Wow, what a tumultuous year we’ve come through. It has been unlike any other in my life and I know for millions of others. Along with you, I’m looking forward to the turning of this pandemic that has stopped us all in our tracks. The good news is that it has given us a moment to reflect. The bad news is that so many families are in bereavement over the loss of their loved ones. For me, along with a small team of colleagues, I’m most grateful to be continuing to produce and host the New Dimensions program series. This
Read More

Editor’s Desk: Creating Synchronicities

Even though I’m sheltering in place, there is no lack of opportunity to continue to be involved in many activities of interest. I belong to several anti-racism groups that meet regularly on zoom, I listen to podcasts and specials on TV (as well as some favorite programming series), I meet with my women’s group (on zoom). I continue to prepare for new interviews, head up a small team of colleagues, and continue to look for ways to effectively contribute to the good. The honest truth is that the bustle of motion can keep me in a kind of frenzy of
Read More

Editor’s Desk: HOPE, IN SPITE OF THE EVIDENCE

I’m having to turn this “Editor’s Desk” piece in prior to the conclusion of voting in the 2020 election. If you are like me you’re sitting on pins and needles and feeling quite anxious about it. Nevertheless, life goes on outside the election. Thus, here are my thoughts for the day. We received an inquiry from a listener who is grappling with the many injustices in the world both now and throughout history. He states, “When I read the goals of organizations like yours, I think how sincere and well intentioned they are—but also how naïve. The assumption is that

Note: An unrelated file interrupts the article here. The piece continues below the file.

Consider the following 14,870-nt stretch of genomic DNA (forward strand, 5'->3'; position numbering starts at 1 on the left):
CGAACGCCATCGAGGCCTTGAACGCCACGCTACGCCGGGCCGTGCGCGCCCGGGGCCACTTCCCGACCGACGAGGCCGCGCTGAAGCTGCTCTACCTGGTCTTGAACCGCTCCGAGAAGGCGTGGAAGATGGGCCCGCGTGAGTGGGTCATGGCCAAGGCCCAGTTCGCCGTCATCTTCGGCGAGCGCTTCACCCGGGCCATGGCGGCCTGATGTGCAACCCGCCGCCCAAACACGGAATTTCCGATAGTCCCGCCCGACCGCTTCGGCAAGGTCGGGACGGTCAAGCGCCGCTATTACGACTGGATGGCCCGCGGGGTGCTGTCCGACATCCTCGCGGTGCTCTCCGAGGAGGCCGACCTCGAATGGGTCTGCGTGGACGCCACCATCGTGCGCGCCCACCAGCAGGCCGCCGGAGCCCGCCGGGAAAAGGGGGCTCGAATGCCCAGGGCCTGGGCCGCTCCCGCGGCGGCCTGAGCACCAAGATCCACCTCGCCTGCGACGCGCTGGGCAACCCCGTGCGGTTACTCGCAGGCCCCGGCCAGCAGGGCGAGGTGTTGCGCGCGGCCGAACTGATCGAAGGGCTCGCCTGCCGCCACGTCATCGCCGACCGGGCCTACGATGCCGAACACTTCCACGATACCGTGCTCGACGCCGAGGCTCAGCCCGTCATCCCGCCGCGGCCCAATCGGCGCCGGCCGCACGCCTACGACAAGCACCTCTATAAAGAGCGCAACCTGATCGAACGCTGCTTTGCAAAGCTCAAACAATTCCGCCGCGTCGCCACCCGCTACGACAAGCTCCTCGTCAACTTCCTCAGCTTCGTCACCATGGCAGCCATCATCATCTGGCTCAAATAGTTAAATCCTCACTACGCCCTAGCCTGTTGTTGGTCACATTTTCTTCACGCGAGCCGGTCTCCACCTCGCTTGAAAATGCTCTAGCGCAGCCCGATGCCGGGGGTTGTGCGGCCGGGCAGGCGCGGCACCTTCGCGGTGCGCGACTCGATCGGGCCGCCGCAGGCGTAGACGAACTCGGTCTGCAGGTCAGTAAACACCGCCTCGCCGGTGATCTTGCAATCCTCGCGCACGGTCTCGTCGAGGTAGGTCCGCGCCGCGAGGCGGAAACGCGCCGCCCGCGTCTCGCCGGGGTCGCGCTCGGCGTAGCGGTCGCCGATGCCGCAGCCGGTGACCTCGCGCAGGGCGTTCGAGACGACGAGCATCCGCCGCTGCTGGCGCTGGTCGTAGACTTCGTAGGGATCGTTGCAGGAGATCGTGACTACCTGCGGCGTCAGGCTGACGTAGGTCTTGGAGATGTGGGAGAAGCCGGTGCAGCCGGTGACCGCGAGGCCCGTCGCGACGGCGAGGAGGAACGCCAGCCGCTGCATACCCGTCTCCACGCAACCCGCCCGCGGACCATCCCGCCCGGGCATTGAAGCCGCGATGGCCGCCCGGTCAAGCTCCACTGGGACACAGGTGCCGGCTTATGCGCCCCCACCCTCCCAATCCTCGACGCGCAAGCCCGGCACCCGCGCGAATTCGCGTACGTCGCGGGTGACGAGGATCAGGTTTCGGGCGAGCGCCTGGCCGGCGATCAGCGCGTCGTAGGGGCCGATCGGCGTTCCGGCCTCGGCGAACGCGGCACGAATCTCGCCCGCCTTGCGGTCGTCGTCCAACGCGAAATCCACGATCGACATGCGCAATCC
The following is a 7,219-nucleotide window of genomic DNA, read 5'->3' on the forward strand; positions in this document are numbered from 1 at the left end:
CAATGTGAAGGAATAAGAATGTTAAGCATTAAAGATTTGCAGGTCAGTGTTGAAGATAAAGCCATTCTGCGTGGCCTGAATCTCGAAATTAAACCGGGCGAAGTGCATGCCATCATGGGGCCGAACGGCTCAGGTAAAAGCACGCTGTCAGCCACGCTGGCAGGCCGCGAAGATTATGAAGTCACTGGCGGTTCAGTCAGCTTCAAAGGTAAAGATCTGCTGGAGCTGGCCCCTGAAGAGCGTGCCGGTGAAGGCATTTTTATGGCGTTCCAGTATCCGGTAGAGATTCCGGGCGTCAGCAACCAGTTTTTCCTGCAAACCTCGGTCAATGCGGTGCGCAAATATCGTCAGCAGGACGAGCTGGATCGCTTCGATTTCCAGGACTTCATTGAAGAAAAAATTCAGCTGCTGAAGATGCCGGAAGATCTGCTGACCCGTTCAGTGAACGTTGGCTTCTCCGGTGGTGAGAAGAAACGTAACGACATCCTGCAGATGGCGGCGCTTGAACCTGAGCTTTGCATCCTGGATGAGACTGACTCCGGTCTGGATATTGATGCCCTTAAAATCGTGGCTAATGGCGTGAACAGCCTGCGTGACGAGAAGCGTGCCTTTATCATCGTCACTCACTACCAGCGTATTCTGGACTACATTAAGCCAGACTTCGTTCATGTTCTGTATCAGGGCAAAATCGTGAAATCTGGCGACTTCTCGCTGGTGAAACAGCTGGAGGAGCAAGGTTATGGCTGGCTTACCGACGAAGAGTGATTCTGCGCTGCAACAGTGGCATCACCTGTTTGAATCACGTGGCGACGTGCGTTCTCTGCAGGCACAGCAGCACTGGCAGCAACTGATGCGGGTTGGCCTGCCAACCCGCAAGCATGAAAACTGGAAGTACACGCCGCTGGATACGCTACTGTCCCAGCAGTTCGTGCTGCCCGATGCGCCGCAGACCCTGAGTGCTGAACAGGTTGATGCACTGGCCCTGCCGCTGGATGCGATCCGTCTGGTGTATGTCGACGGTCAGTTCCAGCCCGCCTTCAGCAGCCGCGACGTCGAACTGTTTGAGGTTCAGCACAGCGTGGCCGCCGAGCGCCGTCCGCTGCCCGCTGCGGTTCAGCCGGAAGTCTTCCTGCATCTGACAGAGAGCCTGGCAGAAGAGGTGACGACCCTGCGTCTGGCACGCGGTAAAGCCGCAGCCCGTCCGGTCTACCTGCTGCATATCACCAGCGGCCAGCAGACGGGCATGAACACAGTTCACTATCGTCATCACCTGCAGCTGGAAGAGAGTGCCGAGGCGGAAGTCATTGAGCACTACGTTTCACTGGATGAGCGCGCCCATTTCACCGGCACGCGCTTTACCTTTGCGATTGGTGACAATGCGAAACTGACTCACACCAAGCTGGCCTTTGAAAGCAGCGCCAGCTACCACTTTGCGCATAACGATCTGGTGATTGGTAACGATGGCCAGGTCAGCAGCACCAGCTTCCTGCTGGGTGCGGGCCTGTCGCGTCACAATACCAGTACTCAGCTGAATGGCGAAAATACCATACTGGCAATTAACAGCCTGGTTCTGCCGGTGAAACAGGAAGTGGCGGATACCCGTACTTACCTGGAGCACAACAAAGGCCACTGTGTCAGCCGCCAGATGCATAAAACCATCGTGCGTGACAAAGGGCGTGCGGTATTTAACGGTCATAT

Read More

Editor’s Desk: KEEP CALM AND CARRY ON

When I first heard the news that Supreme Court Justice Ruth Bader Ginsberg had died, I went into a depression. My normal optimism had fled and left me with feelings of despair. During this time, I was preparing for an interview with Hersch Wilson who is a 30-year veteran volunteer firefighter in New Mexico and the author of a most brilliant book, Firefighter Zen: A Field Guide to Thriving in Tough Times. As is often the case, the mysterious workings of the invisible world showed up with the right message at the perfect time. This is what I was reading.
Read More